This is Care Opinion [siteRegion]. Did you want Care Opinion [usersRegionBasedOnIP]?

"An alluring tale of ear lobe impalement"

About: Coral Bay Nursing Post

(as a parent/guardian),

Recently our Family were camping on remote Warroora Station at the wonderful 14 Mile Beach campground. Warroora is relatively isolated, some 30km South of Coral Bay, largely outside of mobile reception and accessible via corrugated road.

During one of our adventures, our eldest son was fishing safely off a rock ledge, like the many that trace the Warroora Station Coast. As our son was attempting to retrieve his popper ‘lure’ he over tensioned the fishing line and catapulted the barbed tri-hook skywards. After a second of wondering where it had travelled to, he realised it was embedded in his left earlobe. The lure now hung like an oversized earring from his left ear, barb embedded and red blood trickling down the side of his face and neck.  

We looked at each other as it was near on sunset, and we were at least 7km from patchy phone reception. We sprung into action and quickly jumped back in the car to head to the Telstra booster, along the corrugated coastal track. Once arrived, we rang the number for the Coral Bay Nursing Station which automatically redirected to Health Direct. Once connected with Health Direct, we went through the triage questions with the nurse on call, who paused after about 10 mins conversation and said ‘this is classed as an impalement, and he needs an ambulance’. Before we could say ‘what?’, the call was already diverted through and we were talking to triple 000. Keeping in mind, outside of Coral Bay, ambulance options are either Carnarvon or Exmouth.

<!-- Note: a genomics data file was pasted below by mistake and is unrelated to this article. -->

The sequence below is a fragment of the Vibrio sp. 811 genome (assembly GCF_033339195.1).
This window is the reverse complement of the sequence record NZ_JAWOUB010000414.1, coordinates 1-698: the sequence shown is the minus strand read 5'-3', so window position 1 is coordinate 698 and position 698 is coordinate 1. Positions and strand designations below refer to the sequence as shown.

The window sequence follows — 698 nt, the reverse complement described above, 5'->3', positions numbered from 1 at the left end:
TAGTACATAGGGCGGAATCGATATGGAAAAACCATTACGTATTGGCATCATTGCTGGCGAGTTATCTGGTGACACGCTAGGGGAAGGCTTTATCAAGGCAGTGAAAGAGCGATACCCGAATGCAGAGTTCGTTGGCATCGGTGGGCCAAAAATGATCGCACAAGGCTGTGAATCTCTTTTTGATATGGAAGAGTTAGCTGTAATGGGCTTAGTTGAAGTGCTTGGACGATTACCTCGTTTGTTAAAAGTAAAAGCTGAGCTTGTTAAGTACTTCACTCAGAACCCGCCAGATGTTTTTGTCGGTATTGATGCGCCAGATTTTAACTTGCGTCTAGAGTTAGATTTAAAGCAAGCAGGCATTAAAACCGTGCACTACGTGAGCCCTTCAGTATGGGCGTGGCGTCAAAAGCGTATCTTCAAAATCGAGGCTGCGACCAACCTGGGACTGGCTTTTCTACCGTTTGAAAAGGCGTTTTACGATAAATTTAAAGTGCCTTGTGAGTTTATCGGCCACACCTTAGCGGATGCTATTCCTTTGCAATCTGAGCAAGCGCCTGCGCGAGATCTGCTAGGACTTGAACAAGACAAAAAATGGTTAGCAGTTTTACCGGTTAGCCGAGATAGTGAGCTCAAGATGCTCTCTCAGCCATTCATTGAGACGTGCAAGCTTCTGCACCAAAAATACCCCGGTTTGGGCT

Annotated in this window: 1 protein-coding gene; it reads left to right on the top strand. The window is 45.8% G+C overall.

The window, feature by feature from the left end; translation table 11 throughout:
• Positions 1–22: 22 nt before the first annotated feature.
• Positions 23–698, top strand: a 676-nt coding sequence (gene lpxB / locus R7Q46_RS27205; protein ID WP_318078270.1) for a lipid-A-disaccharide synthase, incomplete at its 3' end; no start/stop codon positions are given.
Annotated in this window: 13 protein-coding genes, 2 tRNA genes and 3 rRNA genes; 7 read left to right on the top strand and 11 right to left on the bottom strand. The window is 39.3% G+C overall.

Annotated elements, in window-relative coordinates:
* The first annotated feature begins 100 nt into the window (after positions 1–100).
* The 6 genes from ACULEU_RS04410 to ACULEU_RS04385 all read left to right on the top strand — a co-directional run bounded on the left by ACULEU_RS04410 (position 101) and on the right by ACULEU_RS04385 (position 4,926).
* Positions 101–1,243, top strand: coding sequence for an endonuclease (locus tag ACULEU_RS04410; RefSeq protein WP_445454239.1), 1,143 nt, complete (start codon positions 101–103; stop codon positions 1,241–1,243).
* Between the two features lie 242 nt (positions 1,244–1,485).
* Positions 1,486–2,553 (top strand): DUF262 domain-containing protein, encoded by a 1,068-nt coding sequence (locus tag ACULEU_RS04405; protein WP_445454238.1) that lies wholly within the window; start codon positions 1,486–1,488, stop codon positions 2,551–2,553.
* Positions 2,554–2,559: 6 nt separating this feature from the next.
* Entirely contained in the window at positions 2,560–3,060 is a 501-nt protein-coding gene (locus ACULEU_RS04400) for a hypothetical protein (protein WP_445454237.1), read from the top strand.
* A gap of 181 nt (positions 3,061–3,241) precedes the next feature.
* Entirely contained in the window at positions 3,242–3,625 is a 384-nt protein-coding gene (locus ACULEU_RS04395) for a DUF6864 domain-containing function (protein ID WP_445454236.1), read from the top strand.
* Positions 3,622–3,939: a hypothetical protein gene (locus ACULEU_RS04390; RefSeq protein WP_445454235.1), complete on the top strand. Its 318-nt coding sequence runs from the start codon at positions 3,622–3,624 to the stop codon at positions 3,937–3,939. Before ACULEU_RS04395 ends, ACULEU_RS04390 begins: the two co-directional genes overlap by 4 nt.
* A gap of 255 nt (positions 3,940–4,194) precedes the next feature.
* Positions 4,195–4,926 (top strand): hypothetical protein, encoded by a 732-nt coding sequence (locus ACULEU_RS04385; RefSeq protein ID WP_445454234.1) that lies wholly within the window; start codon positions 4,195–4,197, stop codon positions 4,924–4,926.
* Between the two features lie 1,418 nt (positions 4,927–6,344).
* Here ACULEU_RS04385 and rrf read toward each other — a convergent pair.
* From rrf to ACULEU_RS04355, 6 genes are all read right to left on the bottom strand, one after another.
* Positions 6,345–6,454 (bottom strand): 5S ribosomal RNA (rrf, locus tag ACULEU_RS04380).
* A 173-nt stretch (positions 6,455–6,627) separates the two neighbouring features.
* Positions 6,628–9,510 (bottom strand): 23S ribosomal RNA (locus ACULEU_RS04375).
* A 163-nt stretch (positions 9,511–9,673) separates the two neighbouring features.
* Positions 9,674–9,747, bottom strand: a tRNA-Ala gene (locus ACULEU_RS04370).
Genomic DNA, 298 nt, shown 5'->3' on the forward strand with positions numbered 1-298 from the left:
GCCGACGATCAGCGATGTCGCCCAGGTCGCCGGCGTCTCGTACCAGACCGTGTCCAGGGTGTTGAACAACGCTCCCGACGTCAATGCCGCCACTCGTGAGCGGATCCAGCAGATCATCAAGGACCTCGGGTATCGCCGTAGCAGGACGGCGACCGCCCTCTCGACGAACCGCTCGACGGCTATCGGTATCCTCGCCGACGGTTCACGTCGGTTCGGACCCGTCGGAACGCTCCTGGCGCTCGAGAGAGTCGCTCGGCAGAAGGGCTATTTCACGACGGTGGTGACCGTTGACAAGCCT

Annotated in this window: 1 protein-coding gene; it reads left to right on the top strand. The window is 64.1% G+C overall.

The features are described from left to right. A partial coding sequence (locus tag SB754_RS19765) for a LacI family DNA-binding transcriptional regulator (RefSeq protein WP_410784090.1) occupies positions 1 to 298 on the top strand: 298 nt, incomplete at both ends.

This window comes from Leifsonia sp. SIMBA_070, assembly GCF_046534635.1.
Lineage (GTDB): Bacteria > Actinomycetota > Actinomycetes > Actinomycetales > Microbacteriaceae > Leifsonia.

His ear was bleeding yes, and technically it was impaled, but we didn’t think it warranted mustering an ambulance to drive 200km in the dark to somehow find us. Calls between St John’s on-call Doctor and us ensued, and we decided we would go back to the 14 Mile Beach camp caretaker to let him know of our predicament.

There the true Australian spirit shined - as if out of nowhere, everyone wanted to help. We were presented with a full array of rusty tin snips and bolt cutters, and local specialist opinions. One guy stood out, seemingly the least drunk of them all I believe, and he was a legend for his bush medico skills. He set to work with his tin snips and in no time he had snipped the lure off so it didn’t dangle with such weight. The barbed hook though was still embedded, and it needed to come out, and for this, we needed some more help.

We went back up to the Telstra tower for some mobile reception, and dealt some more with some of the Ambulance questions - like, where are you? what is the nearest corner? It seemed there was lots of consternation about what to do with the boy who caught his own ear (his biggest catch of the day). Common sense prevailed, and we were soon on our way down 30 km of corrugated road in the dark to Coral Bay. A distant storm was unfolding on the horizon, and fork lightning crackled over the vast plains - a beautiful show from nature, matching the rugged beauty of the landscape.